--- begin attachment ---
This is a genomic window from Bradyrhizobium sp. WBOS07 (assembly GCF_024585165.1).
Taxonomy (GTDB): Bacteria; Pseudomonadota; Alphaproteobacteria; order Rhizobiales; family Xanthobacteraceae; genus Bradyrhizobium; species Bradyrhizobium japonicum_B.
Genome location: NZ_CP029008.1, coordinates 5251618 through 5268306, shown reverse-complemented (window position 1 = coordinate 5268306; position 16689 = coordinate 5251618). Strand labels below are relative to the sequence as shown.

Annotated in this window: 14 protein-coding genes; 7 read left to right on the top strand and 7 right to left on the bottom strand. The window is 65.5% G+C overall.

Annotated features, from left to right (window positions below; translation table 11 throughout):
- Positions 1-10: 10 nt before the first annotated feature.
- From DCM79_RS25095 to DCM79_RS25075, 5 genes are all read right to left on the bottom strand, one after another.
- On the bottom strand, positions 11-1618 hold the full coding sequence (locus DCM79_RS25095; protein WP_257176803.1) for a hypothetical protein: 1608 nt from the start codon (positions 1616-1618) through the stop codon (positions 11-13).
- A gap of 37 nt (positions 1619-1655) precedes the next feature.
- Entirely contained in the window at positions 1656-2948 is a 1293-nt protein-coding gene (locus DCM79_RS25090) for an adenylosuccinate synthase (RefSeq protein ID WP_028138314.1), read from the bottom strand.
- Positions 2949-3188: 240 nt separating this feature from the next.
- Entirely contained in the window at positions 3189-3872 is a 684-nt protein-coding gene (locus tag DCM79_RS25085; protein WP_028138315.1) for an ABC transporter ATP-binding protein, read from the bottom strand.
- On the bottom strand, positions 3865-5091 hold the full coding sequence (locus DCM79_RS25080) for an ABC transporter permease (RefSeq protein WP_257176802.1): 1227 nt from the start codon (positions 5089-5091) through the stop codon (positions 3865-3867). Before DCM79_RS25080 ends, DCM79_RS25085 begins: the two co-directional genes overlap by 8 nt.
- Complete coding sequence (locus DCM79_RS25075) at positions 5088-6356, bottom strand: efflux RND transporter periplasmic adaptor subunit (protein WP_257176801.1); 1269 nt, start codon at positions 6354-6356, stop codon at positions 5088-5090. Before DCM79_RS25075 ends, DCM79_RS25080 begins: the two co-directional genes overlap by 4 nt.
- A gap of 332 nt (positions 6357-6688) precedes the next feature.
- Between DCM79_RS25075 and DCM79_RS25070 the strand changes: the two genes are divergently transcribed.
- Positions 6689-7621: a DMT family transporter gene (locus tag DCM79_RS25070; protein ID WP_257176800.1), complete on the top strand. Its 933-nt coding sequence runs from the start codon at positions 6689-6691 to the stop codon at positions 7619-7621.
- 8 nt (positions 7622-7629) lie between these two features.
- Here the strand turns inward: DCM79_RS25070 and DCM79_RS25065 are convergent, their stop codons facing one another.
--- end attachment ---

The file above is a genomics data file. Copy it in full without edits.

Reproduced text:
This is a genomic window from Bradyrhizobium sp. WBOS07 (assembly GCF_024585165.1).
Taxonomy (GTDB): Bacteria; Pseudomonadota; Alphaproteobacteria; order Rhizobiales; family Xanthobacteraceae; genus Bradyrhizobium; species Bradyrhizobium japonicum_B.
Genome location: NZ_CP029008.1, coordinates 5251618 through 5268306, shown reverse-complemented (window position 1 = coordinate 5268306; position 16689 = coordinate 5251618). Strand labels below are relative to the sequence as shown.

Annotated in this window: 14 protein-coding genes; 7 read left to right on the top strand and 7 right to left on the bottom strand. The window is 65.5% G+C overall.

Annotated features, from left to right (window positions below; translation table 11 throughout):
- Positions 1-10: 10 nt before the first annotated feature.
- From DCM79_RS25095 to DCM79_RS25075, 5 genes are all read right to left on the bottom strand, one after another.
- On the bottom strand, positions 11-1618 hold the full coding sequence (locus DCM79_RS25095; protein WP_257176803.1) for a hypothetical protein: 1608 nt from the start codon (positions 1616-1618) through the stop codon (positions 11-13).
- A gap of 37 nt (positions 1619-1655) precedes the next feature.
- Entirely contained in the window at positions 1656-2948 is a 1293-nt protein-coding gene (locus DCM79_RS25090) for an adenylosuccinate synthase (RefSeq protein ID WP_028138314.1), read from the bottom strand.
- Positions 2949-3188: 240 nt separating this feature from the next.
- Entirely contained in the window at positions 3189-3872 is a 684-nt protein-coding gene (locus tag DCM79_RS25085; protein WP_028138315.1) for an ABC transporter ATP-binding protein, read from the bottom strand.
- On the bottom strand, positions 3865-5091 hold the full coding sequence (locus DCM79_RS25080) for an ABC transporter permease (RefSeq protein WP_257176802.1): 1227 nt from the start codon (positions 5089-5091) through the stop codon (positions 3865-3867). Before DCM79_RS25080 ends, DCM79_RS25085 begins: the two co-directional genes overlap by 8 nt.
- Complete coding sequence (locus DCM79_RS25075) at positions 5088-6356, bottom strand: efflux RND transporter periplasmic adaptor subunit (protein WP_257176801.1); 1269 nt, start codon at positions 6354-6356, stop codon at positions 5088-5090. Before DCM79_RS25075 ends, DCM79_RS25080 begins: the two co-directional genes overlap by 4 nt.
- A gap of 332 nt (positions 6357-6688) precedes the next feature.
- Between DCM79_RS25075 and DCM79_RS25070 the strand changes: the two genes are divergently transcribed.
- Positions 6689-7621: a DMT family transporter gene (locus tag DCM79_RS25070; protein ID WP_257176800.1), complete on the top strand. Its 933-nt coding sequence runs from the start codon at positions 6689-6691 to the stop codon at positions 7619-7621.
- 8 nt (positions 7622-7629) lie between these two features.
- Here the strand turns inward: DCM79_RS25070 and DCM79_RS25065 are convergent, their stop codons facing one another.